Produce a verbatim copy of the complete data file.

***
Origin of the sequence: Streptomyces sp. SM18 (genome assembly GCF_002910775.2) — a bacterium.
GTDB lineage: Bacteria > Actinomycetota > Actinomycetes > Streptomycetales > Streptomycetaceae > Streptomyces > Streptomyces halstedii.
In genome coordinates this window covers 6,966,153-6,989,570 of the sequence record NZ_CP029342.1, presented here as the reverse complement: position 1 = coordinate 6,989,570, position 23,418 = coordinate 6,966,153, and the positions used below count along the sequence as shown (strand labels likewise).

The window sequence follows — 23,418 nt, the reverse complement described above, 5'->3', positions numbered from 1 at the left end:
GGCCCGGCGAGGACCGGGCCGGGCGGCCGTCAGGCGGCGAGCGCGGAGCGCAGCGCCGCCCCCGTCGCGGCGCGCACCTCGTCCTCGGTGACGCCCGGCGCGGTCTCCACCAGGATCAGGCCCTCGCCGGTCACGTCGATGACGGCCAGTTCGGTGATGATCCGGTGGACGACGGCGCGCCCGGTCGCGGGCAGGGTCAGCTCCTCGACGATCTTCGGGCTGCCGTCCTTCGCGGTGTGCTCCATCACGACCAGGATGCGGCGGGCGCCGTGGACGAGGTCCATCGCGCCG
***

Origin of the sequence: Streptomyces sp. SM18 (genome assembly GCF_002910775.2) — a bacterium.
GTDB lineage: Bacteria > Actinomycetota > Actinomycetes > Streptomycetales > Streptomycetaceae > Streptomyces > Streptomyces halstedii.
In genome coordinates this window covers 6,966,153-6,989,570 of the sequence record NZ_CP029342.1, presented here as the reverse complement: position 1 = coordinate 6,989,570, position 23,418 = coordinate 6,966,153, and the positions used below count along the sequence as shown (strand labels likewise).

The window sequence follows — 23,418 nt, the reverse complement described above, 5'->3', positions numbered from 1 at the left end:
GGCCCGGCGAGGACCGGGCCGGGCGGCCGTCAGGCGGCGAGCGCGGAGCGCAGCGCCGCCCCCGTCGCGGCGCGCACCTCGTCCTCGGTGACGCCCGGCGCGGTCTCCACCAGGATCAGGCCCTCGCCGGTCACGTCGATGACGGCCAGTTCGGTGATGATCCGGTGGACGACGGCGCGCCCGGTCGCGGGCAGGGTCAGCTCCTCGACGATCTTCGGGCTGCCGTCCTTCGCGGTGTGCTCCATCACGACCAGGATGCGGCGGGCGCCGTGGACGAGGTCCATCGCGCCG